Greg Chappell Quit. And thats over and done with. And its time to move on.
Mainstream media will just have to find a new horse to flog. And they’ll probably get one as the events of the weekend pan out.
There are a whole host of people talking about the massive overreaction in India to the loss. And it is an overreaction, but that doesnt change the fact that it is the real thing. And thats the way its always been. Degrees is all it is.
OJ Simpson, Martha Stewart, The CNN Effect – are all examples of an overindulgent media – with debatable effects. Karl Marx wrote Das Kapital which became so popular that we almost believed it. Almost. Many years ago, a certain influential gent, with a few ideas of his own , wrote Mein Kampf. Not unaware of the power of media, he made sure that by the end of the war, 10 million copies were in circulation. (every newly-wed couple, as well as front soldiers, received free copies). His thoughts included – The great masses of the people will more easily fall victim to a big lie than to a small one & The broad masses of a population are more amenable to the appeal of rhetoric than to any other force.
For as long as can one wishes to look , media has been shaped by given shape to the times.
Media in India – on all fronts – is going through revolutionary, and in the long run, even evolutionary changes. We’re just in the middle of it. Its the same media which created the superstars and role models out of everyday people. It was indeed the same media that attempted to create the winning habit. Or gave us a taste of it anyway. The one that we so want to be addicted to now. But it took time. To expect that cultural change to be a smooth one with no pitfalls and stumbling blocks along the way is naive. There will be, and have been, overreactions. In defeat and in victory.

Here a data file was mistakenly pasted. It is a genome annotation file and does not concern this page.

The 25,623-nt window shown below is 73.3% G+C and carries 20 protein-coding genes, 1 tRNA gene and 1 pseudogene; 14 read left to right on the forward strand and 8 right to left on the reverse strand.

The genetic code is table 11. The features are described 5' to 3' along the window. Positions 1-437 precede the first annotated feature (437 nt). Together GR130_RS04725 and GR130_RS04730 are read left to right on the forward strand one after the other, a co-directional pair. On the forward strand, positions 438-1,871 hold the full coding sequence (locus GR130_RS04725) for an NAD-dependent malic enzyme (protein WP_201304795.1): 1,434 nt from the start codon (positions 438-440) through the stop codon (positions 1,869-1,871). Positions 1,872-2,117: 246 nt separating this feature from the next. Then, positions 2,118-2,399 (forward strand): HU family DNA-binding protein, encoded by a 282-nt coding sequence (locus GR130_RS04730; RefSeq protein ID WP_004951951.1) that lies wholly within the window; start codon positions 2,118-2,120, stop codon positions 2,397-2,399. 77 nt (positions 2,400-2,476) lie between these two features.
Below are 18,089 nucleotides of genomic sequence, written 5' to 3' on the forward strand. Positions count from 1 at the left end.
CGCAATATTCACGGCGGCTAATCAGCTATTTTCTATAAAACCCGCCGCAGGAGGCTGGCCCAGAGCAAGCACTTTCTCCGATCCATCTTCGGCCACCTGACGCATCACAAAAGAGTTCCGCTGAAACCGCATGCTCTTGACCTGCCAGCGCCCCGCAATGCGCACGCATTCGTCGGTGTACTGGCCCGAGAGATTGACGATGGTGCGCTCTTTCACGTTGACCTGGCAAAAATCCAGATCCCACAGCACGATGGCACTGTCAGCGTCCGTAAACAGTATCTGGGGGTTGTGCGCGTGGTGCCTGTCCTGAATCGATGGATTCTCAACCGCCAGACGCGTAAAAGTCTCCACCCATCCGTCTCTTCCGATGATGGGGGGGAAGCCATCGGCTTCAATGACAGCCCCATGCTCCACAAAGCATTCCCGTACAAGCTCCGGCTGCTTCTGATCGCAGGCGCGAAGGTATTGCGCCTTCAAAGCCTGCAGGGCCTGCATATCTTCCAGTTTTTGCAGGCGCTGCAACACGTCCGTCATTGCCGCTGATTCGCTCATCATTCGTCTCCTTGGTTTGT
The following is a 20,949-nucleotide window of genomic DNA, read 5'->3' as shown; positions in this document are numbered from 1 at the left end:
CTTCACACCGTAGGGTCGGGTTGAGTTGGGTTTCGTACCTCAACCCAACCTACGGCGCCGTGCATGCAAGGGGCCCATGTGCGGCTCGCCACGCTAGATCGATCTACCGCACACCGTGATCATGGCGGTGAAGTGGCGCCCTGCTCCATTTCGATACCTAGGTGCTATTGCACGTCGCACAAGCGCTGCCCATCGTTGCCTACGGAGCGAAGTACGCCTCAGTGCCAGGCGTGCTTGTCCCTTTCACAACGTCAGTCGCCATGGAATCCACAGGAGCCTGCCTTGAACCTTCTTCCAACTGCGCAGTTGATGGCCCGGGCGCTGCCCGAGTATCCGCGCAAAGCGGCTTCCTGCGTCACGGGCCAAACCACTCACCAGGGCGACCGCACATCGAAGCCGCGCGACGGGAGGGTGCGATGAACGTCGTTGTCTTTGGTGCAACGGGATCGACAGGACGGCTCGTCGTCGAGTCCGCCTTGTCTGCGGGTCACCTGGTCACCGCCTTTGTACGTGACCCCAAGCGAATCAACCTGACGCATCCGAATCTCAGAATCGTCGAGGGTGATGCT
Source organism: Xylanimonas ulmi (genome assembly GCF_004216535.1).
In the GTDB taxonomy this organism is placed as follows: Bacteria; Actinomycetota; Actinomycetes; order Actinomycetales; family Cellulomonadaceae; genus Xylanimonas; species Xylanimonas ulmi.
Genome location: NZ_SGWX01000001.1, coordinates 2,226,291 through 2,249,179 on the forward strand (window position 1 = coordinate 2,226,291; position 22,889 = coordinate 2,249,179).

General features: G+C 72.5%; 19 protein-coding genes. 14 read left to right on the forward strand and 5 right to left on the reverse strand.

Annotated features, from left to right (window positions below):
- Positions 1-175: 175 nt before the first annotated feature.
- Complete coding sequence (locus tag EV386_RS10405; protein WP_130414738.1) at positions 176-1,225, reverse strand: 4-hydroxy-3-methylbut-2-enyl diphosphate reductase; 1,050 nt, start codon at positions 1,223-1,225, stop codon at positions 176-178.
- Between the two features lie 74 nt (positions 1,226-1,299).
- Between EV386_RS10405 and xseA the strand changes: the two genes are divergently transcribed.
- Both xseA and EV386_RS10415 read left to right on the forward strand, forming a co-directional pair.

A few days ago, had written the following in a comment on Kartik’s blog. Think the whole media obsession is something which is increasingly a weakness of our generation ..By that I mean , we (thats presumptuous me and a few others!)were brought up in a time when media was pretty rare and what appeared in the newspapers / tv (rarer still) was considered almost gospel – or newsworthy in the true sense of the term. The surge of media has, to a large extent made the discerning lot of that generation somewhat handicapped. We treat everything in media as something that shud be respectable and well thought out. A great quality but one of those that given the times we are in, make it a weakness. Here in sports and indeed in politics, financial journalism or even entertainment, there is a huge supply of fly-by-night types for whom a story is just a one day thing. For them, there will be another story tomorrow. There better be.The next generation – by conditioning – treats this with a lot less respect than we do. Somewhere down the line , in the big picture, the grain will get sifted from the chaff and the better journalists – will remain.Till then though , our generation will react with dismay at the crumbling standards of reporting. And with fanaticism because we believe what we hear. In financial journalism , its even more rampant / true . When bubblevision says its good, its considered great. When they say its worrisome, its considered tragic.
To carry the bubblevison analogy further, these are necessary corrections in Indian cricket’s bull market – Media, Spectators, Fans and all. Deeming a market irrational is daft. We make the market. And we pay the price.